As for polygamy, there are already people living on polyamorous relationships; this is not illegal. Regardless of the intricacies of finding a legal way forward for these individuals, this should not act as a hindrance on two people of any gender who wish to make a commitment to each other. It would be rather like preventing people from flying to Atlanta because others want to go to the moon; the latter’s complexity should not deter the former. Nevertheless, there is a prejudice that serves as the insidious bedrock beneath the argument: anything other than a man and woman (and let’s be clear, this point of view tends to hold that both the man and woman in question have to be born with the anatomy appropriate to their particular genders) joined in holy matrimony is “unnatural”.
In other words, Nick Clegg (or whoever wrote the e-mail on his behalf) was right. He was also correct to state that bigots would use the convenient excuse of economic turmoil to prevent the equality agenda from progressing. Peter Bone, a Tory MP whose previous claim to fame was a call for every last Liberal Democrat minister to be fired in the last reshuffle so that a “real Conservative” programme could progress, was offended by Clegg’s initial letter. This should indicate that the bullseye was hit. So why did Mr. Clegg backtrack?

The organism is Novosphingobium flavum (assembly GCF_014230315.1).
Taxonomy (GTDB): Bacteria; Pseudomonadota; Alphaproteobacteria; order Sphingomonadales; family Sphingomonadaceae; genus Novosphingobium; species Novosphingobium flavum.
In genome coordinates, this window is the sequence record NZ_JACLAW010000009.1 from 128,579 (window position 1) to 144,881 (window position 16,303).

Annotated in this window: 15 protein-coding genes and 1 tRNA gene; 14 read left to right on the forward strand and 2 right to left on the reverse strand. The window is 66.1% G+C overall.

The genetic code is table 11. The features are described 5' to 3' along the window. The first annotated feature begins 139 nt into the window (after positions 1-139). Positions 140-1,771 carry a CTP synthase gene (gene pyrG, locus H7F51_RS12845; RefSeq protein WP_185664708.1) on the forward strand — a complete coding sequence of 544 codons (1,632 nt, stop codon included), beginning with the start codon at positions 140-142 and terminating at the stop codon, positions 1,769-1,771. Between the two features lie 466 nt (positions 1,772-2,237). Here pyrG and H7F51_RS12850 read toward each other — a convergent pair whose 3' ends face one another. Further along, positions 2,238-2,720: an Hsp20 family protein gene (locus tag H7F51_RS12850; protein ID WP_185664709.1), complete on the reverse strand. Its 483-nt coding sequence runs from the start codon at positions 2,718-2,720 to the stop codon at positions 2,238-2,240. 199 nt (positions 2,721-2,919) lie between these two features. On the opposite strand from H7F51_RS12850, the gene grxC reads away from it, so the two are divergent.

Again, we come back to the legacy of Tony Blair: through spin and couching language and softer terms and media management, we have a political culture that is averse to offending anyone, or rather, anyone that “matters”. It would be the brave and correct thing to do for Clegg to antagonise the likes of Peter Bone; but it is not perceived to be clever or wise. The supposedly prudent course is to speak truth sparingly, manage expectations, talk of “win win situations” to keep “all stakeholders on board”. One wonders what Lloyd George, rising to his feet in Limehouse in 1909 would have said if that had been his aim: would our politics have progressed out of the illiberal sewers of aristocratic privilege? Would we have the welfare state at all? As he roused the crowd and raised his fists in a bare knuckle bout of class warfare, he considered the truth and progress to be more important than applying a light touch to delicate sensibilities. Despite the best efforts of Tony Blair, it still is. So I agree with Nick in this instance, but only if he’s unscripted.